Thai-Cambodian border skirmishes continue

Updated: 2011-04-27 15:00


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Thai-Cambodian border skirmishes continue
A Thai army tank is seen near the Thai-Cambodia border in Surin province April 27, 2011, following armed clashes on a disputed border area between Cambodia and Thailand. [Photo/Agencies] 

BANGKOK - The border clash occurring nearby Ta Muen Thom and Ta Kwai temples in the disputed areas adjacent Thailand's northeastern Surin province early Wednesday morning marked the sixth straight day of fighting between Thailand and Cambodia.  

New round of small arms firing erupted near the 13th-century temple ruins at about 5:30 am on Wednesday morning and lasted for thirty minutes, according to Colonel Sansern Kaewkamnerd, the Thai army spokesman.  

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The spokesman told Xinhua over the telephone that Cambodian troops move toward the disputed areas triggered firing which involved exchange of small arms and mortar shelling.

Regarding gunfire exchanges Tuesday's night which flared at around 10 pm, Col. Sansern said it took place as Cambodia used tanks and heavy arms to attack Thai soldiers in order to capture Ta Muen Thom and Ta Kwai temples, located 150 kilometers west of contentious Preah Vihear temple.    

The six-day deadly clashes between Cambodia and Thailand occurring since April 22 left five Thai soldiers dead and at least 57 injured as well as killed one civilian, according to the spokesman.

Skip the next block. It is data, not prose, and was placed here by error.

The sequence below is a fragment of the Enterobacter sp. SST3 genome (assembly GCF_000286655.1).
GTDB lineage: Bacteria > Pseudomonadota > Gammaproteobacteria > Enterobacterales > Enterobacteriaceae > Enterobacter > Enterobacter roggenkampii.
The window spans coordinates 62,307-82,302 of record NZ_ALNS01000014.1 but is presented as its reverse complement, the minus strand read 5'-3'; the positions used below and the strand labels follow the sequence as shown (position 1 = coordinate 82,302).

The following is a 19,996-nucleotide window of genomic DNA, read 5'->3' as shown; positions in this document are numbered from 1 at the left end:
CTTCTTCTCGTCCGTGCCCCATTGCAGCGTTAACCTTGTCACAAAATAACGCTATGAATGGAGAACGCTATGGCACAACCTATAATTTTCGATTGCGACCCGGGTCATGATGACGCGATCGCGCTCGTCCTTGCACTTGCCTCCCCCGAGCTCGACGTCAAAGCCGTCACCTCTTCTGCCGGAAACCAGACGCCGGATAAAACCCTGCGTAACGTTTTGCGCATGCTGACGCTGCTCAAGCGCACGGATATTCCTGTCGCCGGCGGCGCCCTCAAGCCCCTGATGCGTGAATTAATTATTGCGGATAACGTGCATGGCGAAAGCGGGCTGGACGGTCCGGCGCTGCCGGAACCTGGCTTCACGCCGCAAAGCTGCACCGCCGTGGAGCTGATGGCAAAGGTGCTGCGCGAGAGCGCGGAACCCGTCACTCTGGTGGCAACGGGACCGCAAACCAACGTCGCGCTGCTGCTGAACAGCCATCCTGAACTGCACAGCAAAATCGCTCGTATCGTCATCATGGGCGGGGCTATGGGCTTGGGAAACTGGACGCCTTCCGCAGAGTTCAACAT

Thailand and Cambodia have accused each other to launch a new round of border conflicts.

Border dispute could negotiate bilaterally: Cambodian PM

Cambodian Prime Minister Hun Sen said Wednesday that the border dispute on temples of Ta Mon and Ta Krabei could negotiate bilaterally.

Hun Sen made the remarks at the conference of Cambodian Women Association for Peace and Development on Wednesday.  

However, Hun Sen said that as the issue of Preah Vihear temple has been raised to the UNSC and ASEAN, so "We have to respect the role of ASEAN, all the negotiations about the disputed border areas near Preah Vihear temple must be with the participation of the third party."  

"But for the disputed areas such as Ta Mon temple and Ta Krabei temple, Cambodia and Thailand can negotiate bilaterally," he said.

He called on Thailand for a cease-fire, saying that "Cambodia doesn't want the conflict to spread further." But at the same time the premier stressed that "Cambodia is small, poor and small armed forces, but don't forget that ants can hurt elephant."

Hun Sen, meanwhile, said that "Cambodia will raise the issue in the ASEAN summit next month, so Abhisit (Thai prime minister) and I can negotiate in the ASEAN summit."  "Even there is no Cambodia- Thai border issues on the agenda in the ASEAN summit, I will also raise the issue with ASEAN leaders," he added.

The ASEAN summit will be held on May 7-8 in Jakarta, Indonesia.

"Cambodia wants to solve all issues peacefully, not use weapons," Hun Sen said. He said that until Wednesday, Thai troops still launched artillery shelling into Cambodian territory.

The latest in a series of deadly clashes between Cambodian and Thai troops have occurred for five straight days from April 22-26 at the 13th century Ta Moan temple and Ta Krabei temple in Oddar Meanchey province and on April 26 at the 11th century Preah Vihear temple, the World Heritage site.

The clashes left at least a dozen of killed and more than 30 injured on both sides.

The fighting has not only cost lives, damaged to the temples, but also forced tens of thousands of civilians of both countries to flee for safe shelters.

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